Sunday, May 27, 2012

Sexy Older Women

"Mommy, your eyes look old..." I was told without a trace of cruelty or innuendo by my eldest daughter the other day.

Old as in wise or old as in old?  I hope mostly old as in wise, but I know there is definitely some old-as-in-old: nearly 47 years old, which feels old to a 46 year old, (and an eight year old) but not necessarily to a 60 year old.  I know there are a lot of people out there who would view me as a spring chicken, and I've also had students guess my age somewhere in the three digits range, so I guess it's all a matter of perspective.

On Monday, my Sweetie and I went to see The Best Exotic Marigold Hotel, and, damn, if those old ladies weren't beautiful!  Judi Dench in particular really caught my attention and fancy.  Her hair was crew-cut and white, her face was deeply lined, she was pleasantly plump and attired in cozy, Indian pajama-liked garb throughout and she looked HOT.

When I see men (which I do every day, believe it or not), my first thought is seldom to do with their age; that includes movie stars and mere mortals.  They are men.  Plain and simple.  I love them: men are delightful characters in all sizes, shapes and ages.  Suffice it to say, you don't need to look like Don Draper to qualify for me finding you attractive.  That just wouldn't be fair, would it?

I don't think it's fair to have a particular type when there are so many wonderful types that a person can be open to!  Anyway, that's beside the point, since my type is presently the darling guy I am choosing to spend my life with.  What other type would it be?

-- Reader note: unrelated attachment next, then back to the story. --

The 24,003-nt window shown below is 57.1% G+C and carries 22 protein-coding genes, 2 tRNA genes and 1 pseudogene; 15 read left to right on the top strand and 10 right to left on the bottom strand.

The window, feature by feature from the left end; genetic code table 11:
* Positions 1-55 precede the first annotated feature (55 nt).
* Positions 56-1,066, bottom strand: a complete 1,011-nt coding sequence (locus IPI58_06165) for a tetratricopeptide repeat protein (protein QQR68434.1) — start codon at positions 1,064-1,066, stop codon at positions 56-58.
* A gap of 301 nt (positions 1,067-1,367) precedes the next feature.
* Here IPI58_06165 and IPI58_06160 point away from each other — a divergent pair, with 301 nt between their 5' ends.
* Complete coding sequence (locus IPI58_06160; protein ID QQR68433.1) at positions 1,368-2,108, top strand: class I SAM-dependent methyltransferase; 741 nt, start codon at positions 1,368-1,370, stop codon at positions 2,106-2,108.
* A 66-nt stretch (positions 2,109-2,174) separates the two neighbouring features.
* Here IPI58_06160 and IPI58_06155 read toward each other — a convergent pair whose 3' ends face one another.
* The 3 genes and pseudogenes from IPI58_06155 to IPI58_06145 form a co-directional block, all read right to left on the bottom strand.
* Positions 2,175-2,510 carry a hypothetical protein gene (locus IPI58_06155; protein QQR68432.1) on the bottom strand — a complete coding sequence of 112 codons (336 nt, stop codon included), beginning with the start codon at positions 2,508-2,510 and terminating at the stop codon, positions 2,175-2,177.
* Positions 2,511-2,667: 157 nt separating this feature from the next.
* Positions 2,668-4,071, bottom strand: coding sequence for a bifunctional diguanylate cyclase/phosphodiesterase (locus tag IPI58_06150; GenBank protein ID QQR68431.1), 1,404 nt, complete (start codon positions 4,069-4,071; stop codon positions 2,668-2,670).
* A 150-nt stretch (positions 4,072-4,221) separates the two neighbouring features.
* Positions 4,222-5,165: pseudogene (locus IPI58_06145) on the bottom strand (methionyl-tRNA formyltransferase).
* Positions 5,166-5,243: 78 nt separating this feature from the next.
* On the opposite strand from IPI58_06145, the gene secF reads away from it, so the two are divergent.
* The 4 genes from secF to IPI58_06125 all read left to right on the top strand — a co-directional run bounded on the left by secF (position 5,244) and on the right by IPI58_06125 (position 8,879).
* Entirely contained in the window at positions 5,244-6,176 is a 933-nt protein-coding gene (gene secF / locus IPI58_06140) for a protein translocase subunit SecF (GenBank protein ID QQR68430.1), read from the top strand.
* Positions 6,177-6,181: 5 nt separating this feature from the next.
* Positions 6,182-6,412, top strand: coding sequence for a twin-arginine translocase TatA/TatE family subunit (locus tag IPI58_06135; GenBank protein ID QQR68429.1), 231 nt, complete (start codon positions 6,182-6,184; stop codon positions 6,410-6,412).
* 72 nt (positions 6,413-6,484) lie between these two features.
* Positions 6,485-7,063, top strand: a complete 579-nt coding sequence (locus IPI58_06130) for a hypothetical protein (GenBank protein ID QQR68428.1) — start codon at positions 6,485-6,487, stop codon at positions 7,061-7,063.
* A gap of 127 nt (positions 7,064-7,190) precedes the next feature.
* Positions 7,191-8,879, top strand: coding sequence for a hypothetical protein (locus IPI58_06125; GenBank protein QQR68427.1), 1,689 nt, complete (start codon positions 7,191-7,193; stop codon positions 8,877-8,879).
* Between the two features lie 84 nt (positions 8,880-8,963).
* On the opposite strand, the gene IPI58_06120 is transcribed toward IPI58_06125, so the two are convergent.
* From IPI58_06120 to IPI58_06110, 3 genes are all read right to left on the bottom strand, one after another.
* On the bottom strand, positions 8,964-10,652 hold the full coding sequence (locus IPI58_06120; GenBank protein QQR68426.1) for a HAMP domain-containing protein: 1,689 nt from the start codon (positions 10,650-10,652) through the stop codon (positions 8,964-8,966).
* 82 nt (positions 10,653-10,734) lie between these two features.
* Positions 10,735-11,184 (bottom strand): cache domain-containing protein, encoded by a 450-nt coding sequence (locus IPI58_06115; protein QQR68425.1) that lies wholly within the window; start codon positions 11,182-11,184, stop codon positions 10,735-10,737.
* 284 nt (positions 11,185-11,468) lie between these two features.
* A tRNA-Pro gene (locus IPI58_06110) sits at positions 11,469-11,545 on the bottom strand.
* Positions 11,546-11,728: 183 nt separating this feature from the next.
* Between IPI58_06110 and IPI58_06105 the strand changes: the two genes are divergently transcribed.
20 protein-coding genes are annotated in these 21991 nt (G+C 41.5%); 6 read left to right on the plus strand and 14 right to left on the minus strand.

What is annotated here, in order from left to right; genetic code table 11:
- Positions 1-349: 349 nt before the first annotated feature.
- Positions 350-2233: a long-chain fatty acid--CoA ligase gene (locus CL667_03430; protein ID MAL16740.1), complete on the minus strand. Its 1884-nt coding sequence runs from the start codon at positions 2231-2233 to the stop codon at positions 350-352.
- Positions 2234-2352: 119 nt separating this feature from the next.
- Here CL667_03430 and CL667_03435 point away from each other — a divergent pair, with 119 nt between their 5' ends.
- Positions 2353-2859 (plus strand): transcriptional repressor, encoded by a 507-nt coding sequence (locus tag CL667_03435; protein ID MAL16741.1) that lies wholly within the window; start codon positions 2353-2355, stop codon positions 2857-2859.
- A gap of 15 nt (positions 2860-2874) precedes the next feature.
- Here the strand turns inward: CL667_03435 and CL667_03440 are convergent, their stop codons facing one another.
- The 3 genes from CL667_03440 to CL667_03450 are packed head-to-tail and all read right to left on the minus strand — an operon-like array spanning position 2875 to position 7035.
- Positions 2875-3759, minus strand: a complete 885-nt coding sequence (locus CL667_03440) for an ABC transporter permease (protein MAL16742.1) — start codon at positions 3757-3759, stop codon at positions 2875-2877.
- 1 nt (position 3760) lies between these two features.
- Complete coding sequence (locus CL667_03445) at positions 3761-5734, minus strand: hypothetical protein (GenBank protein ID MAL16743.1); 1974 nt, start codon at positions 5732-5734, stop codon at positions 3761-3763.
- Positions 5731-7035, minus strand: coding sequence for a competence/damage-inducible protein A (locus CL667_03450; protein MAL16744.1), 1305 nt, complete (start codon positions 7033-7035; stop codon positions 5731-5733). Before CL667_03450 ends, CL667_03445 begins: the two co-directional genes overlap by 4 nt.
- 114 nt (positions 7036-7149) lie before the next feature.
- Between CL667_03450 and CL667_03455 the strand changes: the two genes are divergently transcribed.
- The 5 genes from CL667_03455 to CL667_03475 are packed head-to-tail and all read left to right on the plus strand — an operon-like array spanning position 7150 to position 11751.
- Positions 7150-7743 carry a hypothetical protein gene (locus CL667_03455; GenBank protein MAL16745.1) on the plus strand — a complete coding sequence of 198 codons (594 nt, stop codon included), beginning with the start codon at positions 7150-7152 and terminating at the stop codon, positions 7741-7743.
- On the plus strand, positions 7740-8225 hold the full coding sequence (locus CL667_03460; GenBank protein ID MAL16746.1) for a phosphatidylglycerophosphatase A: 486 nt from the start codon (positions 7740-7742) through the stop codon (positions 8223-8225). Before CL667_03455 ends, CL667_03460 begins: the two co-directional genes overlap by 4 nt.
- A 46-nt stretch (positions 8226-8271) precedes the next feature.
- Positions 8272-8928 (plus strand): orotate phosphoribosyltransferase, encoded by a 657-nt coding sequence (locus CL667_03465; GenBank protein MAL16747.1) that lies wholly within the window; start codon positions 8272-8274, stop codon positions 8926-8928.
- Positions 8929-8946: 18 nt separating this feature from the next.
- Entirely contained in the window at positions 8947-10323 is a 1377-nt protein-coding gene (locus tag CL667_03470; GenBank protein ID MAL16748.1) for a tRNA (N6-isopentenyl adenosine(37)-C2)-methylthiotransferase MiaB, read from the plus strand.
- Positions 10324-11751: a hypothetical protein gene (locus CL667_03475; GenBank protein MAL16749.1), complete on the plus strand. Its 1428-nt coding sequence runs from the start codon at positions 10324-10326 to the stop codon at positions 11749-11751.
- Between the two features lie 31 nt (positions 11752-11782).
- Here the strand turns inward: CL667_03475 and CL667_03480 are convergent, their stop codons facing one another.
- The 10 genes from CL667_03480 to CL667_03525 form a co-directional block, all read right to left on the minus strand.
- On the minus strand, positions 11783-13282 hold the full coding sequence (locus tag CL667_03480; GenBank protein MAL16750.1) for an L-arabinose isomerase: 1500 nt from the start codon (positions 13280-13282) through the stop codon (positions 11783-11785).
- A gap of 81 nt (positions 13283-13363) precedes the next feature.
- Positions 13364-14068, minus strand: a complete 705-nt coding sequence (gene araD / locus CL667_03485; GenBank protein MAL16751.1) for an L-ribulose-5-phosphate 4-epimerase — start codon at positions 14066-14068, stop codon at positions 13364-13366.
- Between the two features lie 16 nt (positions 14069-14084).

But back to my original thesis about ageism against women: older women are beautiful!  I watched that whole movie in awe of these delectable creatures I saw on the screen, the young and the old.

I kept wondering why I am so obsessed (okay, not obsessed, but concerned) with my deepening wrinkles and crinkles and sprigs of grey and that unique triangle sagging in the inner eye that we Rempel kids all seem to have.  When I look at my brother and sister and me together, we are quite a handsome trio - 49, 46, and 42 respectively.  I don't look at them and analyze how old they look in pictures, but I hone in on myself and check for sagging chin (dab o' whipping cream), hawkish eyes, bingo wings, the lot.

Why?  Because I am vain.  Because I read fashion magazines.  Because I watch TV shows and movies where celebrities have had the bejeezus botoxed out of them and wear a size 0, yet look large compared to some of their famous friends.

My bootiful sister and me on the overnight train in Thailand